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Would Korea Survive a Reunification?

North and South Korea have been separated for over 60 years. Their economies, culture and social structures have diverged. With tentative steps taken towards de-escalating their decades of conflict, experts and analysts speculate on what this reunification would bring.

Economy

Korea economy

North Korea’s GDP is less than 1% of the South, which is the world’s 11th biggest economy.

Analysts predict that the reunification could cause hardship as it will require immense time and resources.

Over 20 million North Koreans who have been isolated under the communist regime would require a massive endeavour by South Korea to acclimate them to a capitalist state, and South Korea is already struggling with a small number of North Korean refugees today.

According to South Korean Financial Services Commission Chairman Shin Je-yoon, modernising North Korea’s economy could cost South Korea at least US$500 billion and will require tax revenue from South Korea citizens, and financing from the nation’s commercial banks.

Analysts at Morgan Stanley predict that a joint economy would cause a sharp reduction in productivity and output, thus leading to a 30% lower GDP per capita in South Korea than it currently has.

South Korea’s largest ally, the United States, would also be forced to mitigate the reunification process.

As North Korea has one of the largest biological and chemical arsenals, it creates strong parallels to the 2003 Iraq situation. If not carefully balanced, the US could become involved in a second Korean War.

Military

Korea military

North Korea is believed to have an army of 1.1 million troops with 7.7 million reserves. According to a South Korean Ministry of National Defense report, Pyongyang boasts more than 1,300 aircraft, 300 helicopters, 250 amphibious vessels, 430 combatant vessels, 4,300 tanks, 2,500 armoured vehicles, 70 submarines, 5,500 multiple-rocket launchers, and up to 60 nuclear bombs.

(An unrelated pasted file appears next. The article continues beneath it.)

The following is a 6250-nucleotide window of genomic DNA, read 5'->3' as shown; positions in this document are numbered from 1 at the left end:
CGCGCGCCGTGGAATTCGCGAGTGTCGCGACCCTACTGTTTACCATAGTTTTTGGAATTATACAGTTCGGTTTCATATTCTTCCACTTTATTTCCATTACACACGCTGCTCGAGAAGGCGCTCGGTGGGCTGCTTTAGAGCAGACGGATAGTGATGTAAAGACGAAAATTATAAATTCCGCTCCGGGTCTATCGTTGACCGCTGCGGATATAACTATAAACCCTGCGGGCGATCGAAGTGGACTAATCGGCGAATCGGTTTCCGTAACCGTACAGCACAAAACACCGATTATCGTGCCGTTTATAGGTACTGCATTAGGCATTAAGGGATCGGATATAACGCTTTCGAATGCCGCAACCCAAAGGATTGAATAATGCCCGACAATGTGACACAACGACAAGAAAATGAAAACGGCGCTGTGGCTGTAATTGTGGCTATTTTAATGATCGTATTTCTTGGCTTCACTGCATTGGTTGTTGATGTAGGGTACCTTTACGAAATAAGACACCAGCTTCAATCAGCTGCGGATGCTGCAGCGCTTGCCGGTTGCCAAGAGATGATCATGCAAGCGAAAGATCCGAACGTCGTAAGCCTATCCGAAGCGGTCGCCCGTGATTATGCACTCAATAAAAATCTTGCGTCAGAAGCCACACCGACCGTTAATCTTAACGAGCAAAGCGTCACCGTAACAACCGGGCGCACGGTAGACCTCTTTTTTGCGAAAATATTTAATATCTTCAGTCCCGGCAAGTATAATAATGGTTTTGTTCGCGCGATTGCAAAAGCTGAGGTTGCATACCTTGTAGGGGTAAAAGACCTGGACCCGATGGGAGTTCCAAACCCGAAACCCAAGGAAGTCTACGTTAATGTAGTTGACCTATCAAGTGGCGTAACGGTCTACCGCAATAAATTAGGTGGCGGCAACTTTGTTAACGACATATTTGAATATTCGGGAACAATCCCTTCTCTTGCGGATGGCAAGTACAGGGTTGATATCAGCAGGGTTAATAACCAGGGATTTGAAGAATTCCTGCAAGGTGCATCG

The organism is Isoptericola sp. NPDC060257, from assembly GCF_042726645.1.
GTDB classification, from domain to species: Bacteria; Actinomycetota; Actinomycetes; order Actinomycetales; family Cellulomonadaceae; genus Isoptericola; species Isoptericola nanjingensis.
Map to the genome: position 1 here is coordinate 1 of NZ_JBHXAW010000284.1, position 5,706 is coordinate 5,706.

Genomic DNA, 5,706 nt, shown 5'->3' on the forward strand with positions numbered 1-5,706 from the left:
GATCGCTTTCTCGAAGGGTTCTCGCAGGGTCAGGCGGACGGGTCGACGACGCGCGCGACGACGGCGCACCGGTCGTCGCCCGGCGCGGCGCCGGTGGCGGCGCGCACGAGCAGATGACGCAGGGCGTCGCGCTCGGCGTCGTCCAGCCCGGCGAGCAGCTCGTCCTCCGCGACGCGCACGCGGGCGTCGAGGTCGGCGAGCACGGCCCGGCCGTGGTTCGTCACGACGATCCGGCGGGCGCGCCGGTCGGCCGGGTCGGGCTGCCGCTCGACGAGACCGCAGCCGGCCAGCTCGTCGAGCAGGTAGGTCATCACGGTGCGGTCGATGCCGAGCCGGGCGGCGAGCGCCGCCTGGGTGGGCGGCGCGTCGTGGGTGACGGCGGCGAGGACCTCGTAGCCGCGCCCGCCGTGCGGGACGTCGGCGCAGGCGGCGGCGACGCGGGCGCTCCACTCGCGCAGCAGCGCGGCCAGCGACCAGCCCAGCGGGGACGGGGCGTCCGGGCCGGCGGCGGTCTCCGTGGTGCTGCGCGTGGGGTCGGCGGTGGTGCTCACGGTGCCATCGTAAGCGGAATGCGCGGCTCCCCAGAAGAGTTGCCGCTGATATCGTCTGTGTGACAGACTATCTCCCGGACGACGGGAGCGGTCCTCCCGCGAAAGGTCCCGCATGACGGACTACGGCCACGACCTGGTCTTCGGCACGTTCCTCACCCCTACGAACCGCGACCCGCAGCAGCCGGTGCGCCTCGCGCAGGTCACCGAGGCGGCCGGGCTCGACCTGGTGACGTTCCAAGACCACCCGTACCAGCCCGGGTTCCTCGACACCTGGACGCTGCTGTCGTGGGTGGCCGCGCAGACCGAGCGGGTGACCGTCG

Unfortunately, the locations of these arsenals are unknown, and preventing them from being sold off or proliferated would be a priority. Not to mention the nuclear and missile scientists that will be out of work. With skill sets to sell, they could potentially turn to criminal or terrorist groups.

The security architecture in East Asia is delicately balanced. South Korea and Japan are US allies, and North Korea is backed by China and Russia. The North Korean threat is a large reason why the US maintains 40,000 troops in Japan and 28,500 in South Korea.

Reunification would undermine the US argument for its continued military presence. Christopher Green, a senior researcher on the Korean Peninsula for the International Crisis Group said, “There would be voices raised with the question: why are the US troops still here if we have a peace regime in North Korea?” and that “it would certainly be politically very destabilising for South Korea.”

Social

North and South Korea national flags

South Korea has spawned K-Pop and the K-Wave culture, but behind this glitzy facade hides a litany of social issues.

South Koreans work the second longest hours of all developed nations and have the highest rates of cosmetic surgery and teen suicide in the world. The contrast between this helter-skelter environment and the collectivised North Korea could not be starker.

North Korean defectors frequently struggle to assimilate, suffering depression, and sometimes even returning to the North. They would need to be provided with skills and opportunities to compete with their Southern peers, which risks stoking resentment and social unrest. North Korean military personnel with access to small arms, may also resort to petty larceny to get ahead.

On the flipside, 160 musicians and high-profile K-Pop stars visited Pyongyang on March 31 and were the first South Korean performers to head north on the peninsula since 2005.

The visit was seen as an achievement and could be one of the bridges to unite the country.

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